Published 20 May 2010, doi:10.1136/bmj.c2197
Cite this as: BMJ 2010;340:c2197
Unintended effects of statins in men and women in England and Wales: population based cohort study using the QResearch database
Julia Hippisley-Cox, professor of clinical epidemiology and general practice, Carol Coupland, associate professor in medical statistics
1 Division of Primary Care, University Park, Nottingham NG2 7RD
Correspondence to: J Hippisley-Cox email@example.com
文献：Hippisley-Cox J et al. Unintended effects of statins in men and women in England and Wales: population based cohort study using the QResearch database. BMJ. 2010;340:c2197
Objective To quantify the unintended effects of statins according to type, dose, and duration of use.
Design Prospective open cohort study using routinely collected data.
Setting 368 general practices in England and Wales supplying data to the QResearch database.
Participants 2004692 patients aged 30-84 years of whom 225 922 (10.7%) were new users of statins: 159 790 (70.7%) were prescribed simvastatin, 50 328 (22.3%) atorvastatin, 8103 (3.6%) pravastatin, 4497 (1.9%) rosuvastatin, and 3204 (1.4%) fluvastatin.
Methods Cox proportional hazards models were used to estimate effects of statin type, dose, and duration of use. The number needed to treat (NNT) or number needed to harm (NNH) was calculated and numbers of additional or fewer cases estimated for 10 000 treated patients.
Main outcome measure First recorded occurrence of cardiovascular disease, moderate or serious myopathic events, moderate or serious liver dysfunction, acute renal failure, venous thromboembolism, Parkinson’s disease, dementia, rheumatoid arthritis, cataract, osteoporotic fracture, gastric cancer, oesophageal cancer, colon cancer, lung cancer, melanoma, renal cancer, breast cancer, or prostate cancer.
Results Individual statins were not significantly associated with risk of Parkinson’s disease, rheumatoid arthritis, venous thromboembolism, dementia, osteoporotic fracture, gastric cancer, colon cancer, lung cancer, melanoma, renal cancer, breast cancer, or prostate cancer. Statin use was associated with decreased risks of oesophageal cancer but increased risks of moderate or serious liver dysfunction, acute renal failure, moderate or serious myopathy, and cataract. Adverse effects were similar across statin types for each outcome except liver dysfunction where risks were highest for fluvastatin.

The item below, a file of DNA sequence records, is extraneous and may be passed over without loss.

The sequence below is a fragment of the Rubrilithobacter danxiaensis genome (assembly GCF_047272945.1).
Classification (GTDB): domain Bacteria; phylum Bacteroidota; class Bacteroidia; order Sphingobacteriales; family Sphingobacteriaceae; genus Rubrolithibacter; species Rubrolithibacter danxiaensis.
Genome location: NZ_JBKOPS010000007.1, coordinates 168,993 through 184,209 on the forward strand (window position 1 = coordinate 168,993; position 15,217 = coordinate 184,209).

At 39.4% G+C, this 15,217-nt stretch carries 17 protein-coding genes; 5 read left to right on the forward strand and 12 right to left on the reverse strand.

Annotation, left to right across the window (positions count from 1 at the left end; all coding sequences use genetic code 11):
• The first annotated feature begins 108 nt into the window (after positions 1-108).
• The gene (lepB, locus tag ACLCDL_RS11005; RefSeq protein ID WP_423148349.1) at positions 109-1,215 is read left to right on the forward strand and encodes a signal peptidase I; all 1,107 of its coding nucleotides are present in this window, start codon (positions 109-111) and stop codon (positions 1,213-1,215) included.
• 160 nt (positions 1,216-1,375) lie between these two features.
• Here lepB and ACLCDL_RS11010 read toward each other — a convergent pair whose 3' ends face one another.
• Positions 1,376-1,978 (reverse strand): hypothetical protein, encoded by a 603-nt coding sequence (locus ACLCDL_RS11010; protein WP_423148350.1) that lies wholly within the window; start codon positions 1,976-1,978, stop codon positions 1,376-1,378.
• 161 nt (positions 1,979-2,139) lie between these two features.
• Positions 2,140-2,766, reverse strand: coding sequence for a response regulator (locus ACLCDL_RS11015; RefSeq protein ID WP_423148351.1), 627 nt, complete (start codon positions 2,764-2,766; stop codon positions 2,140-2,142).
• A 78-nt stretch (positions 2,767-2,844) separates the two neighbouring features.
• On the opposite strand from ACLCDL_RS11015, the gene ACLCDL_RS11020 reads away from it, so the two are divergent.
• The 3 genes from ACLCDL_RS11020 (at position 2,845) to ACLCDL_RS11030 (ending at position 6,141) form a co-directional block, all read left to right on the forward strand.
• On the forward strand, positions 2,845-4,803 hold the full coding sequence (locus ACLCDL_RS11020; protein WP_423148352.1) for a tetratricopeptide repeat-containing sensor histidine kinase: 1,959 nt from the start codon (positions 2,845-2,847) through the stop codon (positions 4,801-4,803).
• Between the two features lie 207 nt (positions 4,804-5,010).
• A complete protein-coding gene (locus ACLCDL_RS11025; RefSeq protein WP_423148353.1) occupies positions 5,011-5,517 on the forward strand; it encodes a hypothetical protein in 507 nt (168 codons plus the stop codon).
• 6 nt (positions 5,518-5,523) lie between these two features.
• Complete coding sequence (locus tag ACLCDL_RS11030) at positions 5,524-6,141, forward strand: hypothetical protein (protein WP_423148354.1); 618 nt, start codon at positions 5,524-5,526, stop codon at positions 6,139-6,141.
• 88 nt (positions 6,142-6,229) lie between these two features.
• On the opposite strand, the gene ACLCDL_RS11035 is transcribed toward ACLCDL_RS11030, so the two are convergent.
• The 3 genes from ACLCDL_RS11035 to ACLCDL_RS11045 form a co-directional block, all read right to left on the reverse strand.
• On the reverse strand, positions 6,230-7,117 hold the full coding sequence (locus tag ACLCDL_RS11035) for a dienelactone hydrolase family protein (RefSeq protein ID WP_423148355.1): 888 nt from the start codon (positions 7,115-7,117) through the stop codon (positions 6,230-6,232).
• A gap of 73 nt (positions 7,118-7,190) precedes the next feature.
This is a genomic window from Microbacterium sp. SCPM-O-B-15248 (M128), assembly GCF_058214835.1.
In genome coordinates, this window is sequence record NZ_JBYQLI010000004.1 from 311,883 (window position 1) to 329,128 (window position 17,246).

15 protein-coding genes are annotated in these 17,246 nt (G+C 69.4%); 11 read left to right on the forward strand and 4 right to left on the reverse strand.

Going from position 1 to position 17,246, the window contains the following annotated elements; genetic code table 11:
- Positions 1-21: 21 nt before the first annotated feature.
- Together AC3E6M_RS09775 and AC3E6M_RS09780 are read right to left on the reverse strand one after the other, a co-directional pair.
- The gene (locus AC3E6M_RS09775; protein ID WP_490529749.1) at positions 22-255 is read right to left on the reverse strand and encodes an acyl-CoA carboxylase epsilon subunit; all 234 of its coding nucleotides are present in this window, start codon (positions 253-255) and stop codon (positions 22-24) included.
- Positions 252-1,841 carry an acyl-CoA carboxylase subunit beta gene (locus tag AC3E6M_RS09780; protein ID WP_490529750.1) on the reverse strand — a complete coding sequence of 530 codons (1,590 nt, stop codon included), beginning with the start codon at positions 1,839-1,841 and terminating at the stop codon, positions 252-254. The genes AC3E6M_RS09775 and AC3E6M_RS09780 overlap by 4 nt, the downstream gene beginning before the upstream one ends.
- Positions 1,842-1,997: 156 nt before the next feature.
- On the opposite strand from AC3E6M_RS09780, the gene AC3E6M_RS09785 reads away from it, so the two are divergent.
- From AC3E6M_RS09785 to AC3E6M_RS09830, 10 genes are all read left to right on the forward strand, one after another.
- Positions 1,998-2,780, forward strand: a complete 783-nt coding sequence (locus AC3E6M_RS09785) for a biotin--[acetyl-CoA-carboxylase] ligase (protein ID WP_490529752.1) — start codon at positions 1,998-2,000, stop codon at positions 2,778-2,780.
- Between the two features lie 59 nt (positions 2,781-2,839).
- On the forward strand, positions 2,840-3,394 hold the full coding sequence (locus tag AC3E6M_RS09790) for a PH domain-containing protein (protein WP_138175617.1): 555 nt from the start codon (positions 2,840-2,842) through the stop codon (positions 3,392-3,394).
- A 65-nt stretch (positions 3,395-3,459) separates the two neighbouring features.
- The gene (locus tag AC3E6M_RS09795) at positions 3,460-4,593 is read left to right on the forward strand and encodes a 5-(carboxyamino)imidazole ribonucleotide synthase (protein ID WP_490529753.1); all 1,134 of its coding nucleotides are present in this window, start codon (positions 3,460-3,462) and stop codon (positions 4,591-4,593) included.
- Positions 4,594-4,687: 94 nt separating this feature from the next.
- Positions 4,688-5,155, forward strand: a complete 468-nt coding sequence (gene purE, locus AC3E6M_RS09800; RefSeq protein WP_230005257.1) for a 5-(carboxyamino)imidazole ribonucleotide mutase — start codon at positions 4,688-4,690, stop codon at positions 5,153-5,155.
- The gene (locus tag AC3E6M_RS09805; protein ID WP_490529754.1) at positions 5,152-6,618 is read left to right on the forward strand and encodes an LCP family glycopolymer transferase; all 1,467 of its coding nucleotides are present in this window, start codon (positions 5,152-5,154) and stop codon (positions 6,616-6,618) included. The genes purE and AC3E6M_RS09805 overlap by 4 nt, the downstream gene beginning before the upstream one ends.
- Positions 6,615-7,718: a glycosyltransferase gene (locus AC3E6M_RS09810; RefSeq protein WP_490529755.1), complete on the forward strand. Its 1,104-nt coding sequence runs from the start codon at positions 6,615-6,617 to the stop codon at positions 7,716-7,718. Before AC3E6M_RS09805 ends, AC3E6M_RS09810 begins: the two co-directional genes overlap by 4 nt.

A dose-response effect was apparent for acute renal failure and liver dysfunction. All increased risks persisted during treatment and were highest in the first year. After stopping treatment the risk of cataract returned to normal within a year in men and women.
Risk of oesophageal cancer returned to normal within a year in women and within 1-3 years in men.
Risk of acute renal failure returned to normal within 1-3 years in men and women, and liver dysfunction within 1-3 years in women and from three years in men.
Based on the 20% threshold for cardiovascular risk, for women the NNT with any statin to prevent one case of cardiovascular disease over five years was 37 (95% confidence interval 27 to 64) and for oesophageal cancer was 1266 (850 to 3460) and for men the respective values were 33 (24 to 57) and 1082 (711 to 2807).
In women the NNH for an additional case of acute renal failure over five years was 434 (284 to 783), of moderate or severe myopathy was 259 (186 to 375), of moderate or severe liver dysfunction was 136 (109 to 175), and of cataract was 33 (28 to 38). Overall, the NNHs and NNTs for men were similar to those for women, except for myopathy where the NNH was 91 (74 to 112).
Conclusions Claims of unintended benefits of statins, except for oesophageal cancer, remain unsubstantiated, although potential adverse effects at population level were confirmed and quantified. Further studies are needed to develop utilities to individualise the risks so that patients at highest risk of adverse events can be monitored closely.